That sudden appearance and flight of another man took Ixtli even

more by surprise than it did Bruno, for he never even suspected

such a possibility, knowing Prince Hua so well. Still, the young

brave was swift to rally, swift to pursue, sending a menace of

certain death in case the fleeing cur should not yield himself.

Just then Bruno had eyes and thoughts for the Sun Children alone,

who quite naturally shrunk back in mingled surprise and alarm at

his unceremonious entrance. He forgot his disguise, forgot

everything save that before him stood the fair beings whom he had

vowed to save at all hazards from what appeared to him worse by

far than actual death.

Gillespie never knew just what words crossed his lips during

those first few seconds, but he saw that the women, in place of

eagerly accepting his aid, were visibly shrinking, apparently

more alarmed than delighted with the opportunity thus offered.

Doubtless this was caused mainly by that odd blending of Aztec

and paleface, the colour and garb of the one joined to the tongue

of the other; but the result might have been even worse, had not

Ixtli hastened back to clear up more matters than one.

In spite of his utmost efforts, the second Indian had escaped

with life, although he received a glancing wound from an arrow,

as he plunged down towards the lower level; and nothing seemed

more certain than that an alarm would right speedily spread

throughout the town, if only for the purpose of hurrying succour

to the Lord Hua.

All this rolled in swift words over Ixtli's lips, his warning

finding completion before either of the women could fairly

interrupt the young brave. But then the one whom Ixtli termed

Victo spoke rapidly in his musical tongue, one strong white hand

waving towards the now somewhat embarrassed Gillespie.

"He friend; come save you, like save Ixtli," the Aztec hurriedly

made reply, with generous tact speaking so that Bruno could

comprehend as well as the women. "He good; all good! Paba bad;

'Tzin more bad; be worse bad if stay here, Victo--Glady."

Thus given the proper cue, Bruno took fresh courage and, in as

few words as might be, explained his mission. He spoke the name

of Cooper Edgecombe, and for the first time that queenly woman

showed signs of weakness, staggering back with a faint, choking

gasp, one hand clasped spasmodically above her madly throbbing

heart, the other rising to her temples as though in fear of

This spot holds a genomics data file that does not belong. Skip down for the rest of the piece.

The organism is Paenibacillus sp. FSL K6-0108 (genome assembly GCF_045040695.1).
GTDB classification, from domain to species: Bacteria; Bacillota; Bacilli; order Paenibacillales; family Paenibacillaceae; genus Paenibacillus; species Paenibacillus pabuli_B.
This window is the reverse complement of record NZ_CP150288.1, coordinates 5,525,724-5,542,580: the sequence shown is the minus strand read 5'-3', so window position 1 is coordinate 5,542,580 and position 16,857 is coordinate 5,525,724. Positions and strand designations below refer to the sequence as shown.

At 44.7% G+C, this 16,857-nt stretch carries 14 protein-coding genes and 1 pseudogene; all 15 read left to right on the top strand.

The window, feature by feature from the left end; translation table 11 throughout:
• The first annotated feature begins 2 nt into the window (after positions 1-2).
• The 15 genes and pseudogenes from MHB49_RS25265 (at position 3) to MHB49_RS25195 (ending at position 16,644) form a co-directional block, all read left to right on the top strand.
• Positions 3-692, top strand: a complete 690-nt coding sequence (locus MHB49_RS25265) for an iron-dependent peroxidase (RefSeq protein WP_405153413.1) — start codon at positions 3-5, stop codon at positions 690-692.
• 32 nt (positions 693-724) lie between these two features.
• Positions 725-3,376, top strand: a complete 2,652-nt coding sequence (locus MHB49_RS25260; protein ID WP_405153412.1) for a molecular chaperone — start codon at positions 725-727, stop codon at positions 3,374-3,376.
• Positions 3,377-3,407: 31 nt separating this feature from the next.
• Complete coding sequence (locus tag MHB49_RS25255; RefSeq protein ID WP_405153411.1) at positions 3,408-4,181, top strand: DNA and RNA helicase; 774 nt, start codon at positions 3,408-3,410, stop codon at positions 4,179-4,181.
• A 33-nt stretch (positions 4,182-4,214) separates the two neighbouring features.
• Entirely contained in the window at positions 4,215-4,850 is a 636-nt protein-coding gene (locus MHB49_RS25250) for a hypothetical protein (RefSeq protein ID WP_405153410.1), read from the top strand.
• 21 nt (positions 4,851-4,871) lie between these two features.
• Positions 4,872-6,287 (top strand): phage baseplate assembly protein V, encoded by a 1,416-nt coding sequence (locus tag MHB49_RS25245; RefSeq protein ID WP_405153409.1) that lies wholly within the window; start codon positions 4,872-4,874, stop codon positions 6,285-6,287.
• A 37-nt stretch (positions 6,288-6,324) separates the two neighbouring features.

coming insanity.

"He is well; he is safe and longing for his loved ones," Bruno

swiftly added, producing the brief note which the exiled aeronaut

had pressed into his hand at almost the last moment. "He wrote

you that--here it is, and--"

"Make hurry, quick!" sharply interposed Ixtli, as ominous sounds

began to arise without the Temple of the Sun God. "Dog git 'way,

howl for more. Come here--kill like gods be glad."

With an evident effort Victo rallied, tones far from steady as

she begged both young men to save themselves without thought of


"I thank you; heaven alone knows how overjoyed I am to hear from

my dear husband,--my poor child's own father! And he is near,

to--But go, go! Guide and protect him, Ixtli, for--Go, I implore

you, sir!"

"But how--we haven't arranged how you are to be rescued, and I

must understand--"

"Later, then; another time, through Ixtli," interrupted Mrs.

Edgecombe, since there could no longer be a doubt as to her

identity. "If found here 'twill be our ruin as well as your own.

Go, and at once I fear that Lord Hua may--"

"He 'live yet," pronounced Ixtli, rising from a hasty examination

o f the fallen chieftain. "Dat bad; much more worse bad! He

dog; all over dog!"

"And I greatly fear he must have recognised you as one of a

foreign race, in spite of your disguise," added the elder woman,

trouble in her face even as it showed in her voice. "He will be

wild for revenge, and I fear--Go, and directly, Ixtli!"

Bruno Gillespie was only too well assured that this latest fear

had foundation on truth. Swiftly though he had wielded the

awkward (to him) hand-wood, Huatzin had sufficient time to sight

his assailant, and almost certainly had divined at least a

portion of the truth.

Doubtless it would have been the more prudent course to repeat

that blow with greater precision; but Bruno could not bring

himself to do just that, even though the ugly cries were growing

in volume on the ground level; and he felt that capture would be

but the initial step to death, in all likelihood upon the great

stone of sacrifice.

Imminent though their peril surely was, Bruno could not betake

himself to flight without at least partially performing the duty

for which he had volunteered; and so he took time to hurriedly


"Watch from the top of the tower for the air-ship, and be ready

to leave at any moment, I implore you--both!"

For even now his admiring gaze could with difficulty be torn away

from yonder younger, even more lovely, visage; although as yet

the maiden had spoken no word, even shrinking away from this

strangely speaking Aztec as though in affright.